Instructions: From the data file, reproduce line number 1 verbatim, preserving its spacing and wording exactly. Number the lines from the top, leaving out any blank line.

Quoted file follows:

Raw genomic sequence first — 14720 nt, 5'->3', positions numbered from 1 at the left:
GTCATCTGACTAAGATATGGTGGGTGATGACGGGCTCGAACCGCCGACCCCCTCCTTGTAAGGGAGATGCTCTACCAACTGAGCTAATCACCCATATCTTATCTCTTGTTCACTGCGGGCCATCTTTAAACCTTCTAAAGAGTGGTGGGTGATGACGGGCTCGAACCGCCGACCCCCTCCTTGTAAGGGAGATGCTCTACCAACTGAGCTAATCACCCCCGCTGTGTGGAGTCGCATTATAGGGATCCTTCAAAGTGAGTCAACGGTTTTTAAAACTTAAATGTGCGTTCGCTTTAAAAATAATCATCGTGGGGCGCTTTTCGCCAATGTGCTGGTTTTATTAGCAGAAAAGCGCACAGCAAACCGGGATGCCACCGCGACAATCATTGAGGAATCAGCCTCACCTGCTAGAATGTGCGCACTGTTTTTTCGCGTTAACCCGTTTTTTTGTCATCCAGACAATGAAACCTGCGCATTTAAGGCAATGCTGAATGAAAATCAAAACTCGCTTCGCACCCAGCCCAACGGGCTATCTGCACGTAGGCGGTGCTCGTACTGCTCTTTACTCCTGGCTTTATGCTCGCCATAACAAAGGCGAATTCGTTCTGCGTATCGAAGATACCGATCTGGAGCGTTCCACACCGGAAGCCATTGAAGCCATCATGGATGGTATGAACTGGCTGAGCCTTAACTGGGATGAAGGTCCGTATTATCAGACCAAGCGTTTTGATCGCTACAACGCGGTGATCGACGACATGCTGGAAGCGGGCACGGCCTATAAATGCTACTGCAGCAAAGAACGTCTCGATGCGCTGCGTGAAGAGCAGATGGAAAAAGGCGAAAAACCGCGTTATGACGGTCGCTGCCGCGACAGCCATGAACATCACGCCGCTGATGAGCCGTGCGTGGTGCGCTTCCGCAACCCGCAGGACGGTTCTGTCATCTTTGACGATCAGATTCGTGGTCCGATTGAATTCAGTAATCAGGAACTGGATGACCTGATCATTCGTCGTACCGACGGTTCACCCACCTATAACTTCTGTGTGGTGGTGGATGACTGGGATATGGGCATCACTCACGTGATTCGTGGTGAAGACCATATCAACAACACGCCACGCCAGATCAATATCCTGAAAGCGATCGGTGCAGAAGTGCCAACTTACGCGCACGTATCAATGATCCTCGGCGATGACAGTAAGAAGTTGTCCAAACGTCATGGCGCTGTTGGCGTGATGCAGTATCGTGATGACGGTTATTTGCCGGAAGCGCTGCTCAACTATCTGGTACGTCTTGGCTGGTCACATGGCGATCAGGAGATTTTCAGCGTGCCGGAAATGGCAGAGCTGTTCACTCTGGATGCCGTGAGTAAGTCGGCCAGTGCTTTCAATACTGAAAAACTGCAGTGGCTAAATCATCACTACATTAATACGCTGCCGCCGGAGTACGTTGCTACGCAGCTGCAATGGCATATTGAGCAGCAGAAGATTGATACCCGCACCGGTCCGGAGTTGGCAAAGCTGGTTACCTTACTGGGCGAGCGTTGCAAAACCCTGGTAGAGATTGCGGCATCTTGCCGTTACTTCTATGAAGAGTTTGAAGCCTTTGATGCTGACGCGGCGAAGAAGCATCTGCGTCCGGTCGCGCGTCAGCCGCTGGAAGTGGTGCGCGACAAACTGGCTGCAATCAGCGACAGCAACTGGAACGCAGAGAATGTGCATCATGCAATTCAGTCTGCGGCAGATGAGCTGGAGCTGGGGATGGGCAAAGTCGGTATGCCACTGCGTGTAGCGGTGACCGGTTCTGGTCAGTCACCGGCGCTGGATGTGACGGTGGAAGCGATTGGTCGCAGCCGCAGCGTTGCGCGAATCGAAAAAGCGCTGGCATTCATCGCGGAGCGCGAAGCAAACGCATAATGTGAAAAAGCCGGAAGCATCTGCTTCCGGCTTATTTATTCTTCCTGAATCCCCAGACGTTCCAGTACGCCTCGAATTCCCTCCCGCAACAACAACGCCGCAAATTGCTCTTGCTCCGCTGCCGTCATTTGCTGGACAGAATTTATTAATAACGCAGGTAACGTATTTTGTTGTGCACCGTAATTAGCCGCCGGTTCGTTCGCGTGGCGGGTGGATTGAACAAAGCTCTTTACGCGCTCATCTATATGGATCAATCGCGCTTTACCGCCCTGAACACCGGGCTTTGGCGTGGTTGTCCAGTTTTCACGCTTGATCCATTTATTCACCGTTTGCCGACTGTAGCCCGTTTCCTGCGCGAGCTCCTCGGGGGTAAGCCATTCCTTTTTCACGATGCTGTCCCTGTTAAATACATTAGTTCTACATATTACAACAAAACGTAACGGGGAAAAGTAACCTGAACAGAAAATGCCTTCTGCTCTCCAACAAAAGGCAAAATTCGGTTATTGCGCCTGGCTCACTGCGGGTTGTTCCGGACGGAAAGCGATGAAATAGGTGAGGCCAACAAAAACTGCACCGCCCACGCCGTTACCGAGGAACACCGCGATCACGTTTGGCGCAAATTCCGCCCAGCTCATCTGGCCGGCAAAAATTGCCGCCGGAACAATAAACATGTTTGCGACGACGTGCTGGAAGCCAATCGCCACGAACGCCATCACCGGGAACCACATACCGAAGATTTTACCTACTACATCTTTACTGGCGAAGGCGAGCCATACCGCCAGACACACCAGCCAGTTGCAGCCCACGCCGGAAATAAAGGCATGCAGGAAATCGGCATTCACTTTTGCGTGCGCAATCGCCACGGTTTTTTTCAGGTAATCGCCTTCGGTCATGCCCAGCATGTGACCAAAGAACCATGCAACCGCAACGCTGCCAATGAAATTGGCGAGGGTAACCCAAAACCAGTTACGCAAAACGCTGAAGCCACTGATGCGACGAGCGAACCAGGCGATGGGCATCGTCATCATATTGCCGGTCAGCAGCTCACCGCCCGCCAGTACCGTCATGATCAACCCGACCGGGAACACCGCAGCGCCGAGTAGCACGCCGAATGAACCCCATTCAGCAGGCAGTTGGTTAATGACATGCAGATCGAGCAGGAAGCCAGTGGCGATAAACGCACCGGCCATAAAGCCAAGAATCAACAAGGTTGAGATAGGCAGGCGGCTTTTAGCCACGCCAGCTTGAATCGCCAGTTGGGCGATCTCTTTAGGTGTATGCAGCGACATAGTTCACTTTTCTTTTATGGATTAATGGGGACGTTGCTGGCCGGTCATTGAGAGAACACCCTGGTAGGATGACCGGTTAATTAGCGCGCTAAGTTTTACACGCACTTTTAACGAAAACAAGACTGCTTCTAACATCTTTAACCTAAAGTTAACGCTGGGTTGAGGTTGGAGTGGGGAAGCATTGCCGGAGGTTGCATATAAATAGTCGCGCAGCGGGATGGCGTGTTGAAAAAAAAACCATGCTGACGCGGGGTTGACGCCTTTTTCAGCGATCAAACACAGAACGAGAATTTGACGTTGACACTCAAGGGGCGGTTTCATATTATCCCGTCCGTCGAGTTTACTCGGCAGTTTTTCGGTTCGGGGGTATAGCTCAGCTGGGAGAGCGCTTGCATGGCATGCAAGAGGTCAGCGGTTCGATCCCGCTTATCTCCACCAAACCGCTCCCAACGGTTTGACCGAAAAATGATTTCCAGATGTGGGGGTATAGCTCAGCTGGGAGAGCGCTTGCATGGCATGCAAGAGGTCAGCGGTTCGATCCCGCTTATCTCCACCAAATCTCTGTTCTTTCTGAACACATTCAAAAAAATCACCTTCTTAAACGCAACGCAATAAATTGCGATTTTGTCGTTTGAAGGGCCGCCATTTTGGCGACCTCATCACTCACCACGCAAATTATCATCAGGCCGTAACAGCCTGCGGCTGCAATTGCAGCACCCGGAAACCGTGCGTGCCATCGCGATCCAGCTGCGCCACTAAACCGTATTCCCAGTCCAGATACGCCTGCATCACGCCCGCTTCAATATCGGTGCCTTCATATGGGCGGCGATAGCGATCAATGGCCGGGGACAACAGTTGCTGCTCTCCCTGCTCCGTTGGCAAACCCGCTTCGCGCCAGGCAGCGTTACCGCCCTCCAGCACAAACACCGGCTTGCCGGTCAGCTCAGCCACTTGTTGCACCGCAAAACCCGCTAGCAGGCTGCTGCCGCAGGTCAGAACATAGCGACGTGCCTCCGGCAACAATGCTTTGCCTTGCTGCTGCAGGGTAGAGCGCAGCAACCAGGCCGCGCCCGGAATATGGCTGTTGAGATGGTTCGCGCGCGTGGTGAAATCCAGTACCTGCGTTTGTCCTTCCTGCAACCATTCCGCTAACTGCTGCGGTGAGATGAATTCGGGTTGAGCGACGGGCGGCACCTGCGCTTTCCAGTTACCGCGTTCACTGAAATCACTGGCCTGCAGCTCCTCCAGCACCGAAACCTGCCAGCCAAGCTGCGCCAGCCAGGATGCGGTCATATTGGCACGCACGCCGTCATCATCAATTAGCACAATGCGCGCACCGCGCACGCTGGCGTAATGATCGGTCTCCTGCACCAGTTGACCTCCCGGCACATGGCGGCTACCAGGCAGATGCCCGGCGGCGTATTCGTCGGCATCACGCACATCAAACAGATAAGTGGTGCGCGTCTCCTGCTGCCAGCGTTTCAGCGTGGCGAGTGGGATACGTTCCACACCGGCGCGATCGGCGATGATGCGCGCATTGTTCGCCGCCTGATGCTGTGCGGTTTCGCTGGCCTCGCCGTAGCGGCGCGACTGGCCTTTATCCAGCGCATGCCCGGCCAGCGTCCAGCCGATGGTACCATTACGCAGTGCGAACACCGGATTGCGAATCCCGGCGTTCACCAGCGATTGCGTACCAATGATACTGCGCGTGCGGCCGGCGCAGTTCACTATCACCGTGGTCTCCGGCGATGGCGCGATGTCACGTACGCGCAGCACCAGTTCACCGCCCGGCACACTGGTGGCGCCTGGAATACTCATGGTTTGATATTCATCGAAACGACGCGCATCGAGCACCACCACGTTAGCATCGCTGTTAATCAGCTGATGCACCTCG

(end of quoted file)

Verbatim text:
Raw genomic sequence first — 14720 nt, 5'->3', positions numbered from 1 at the left: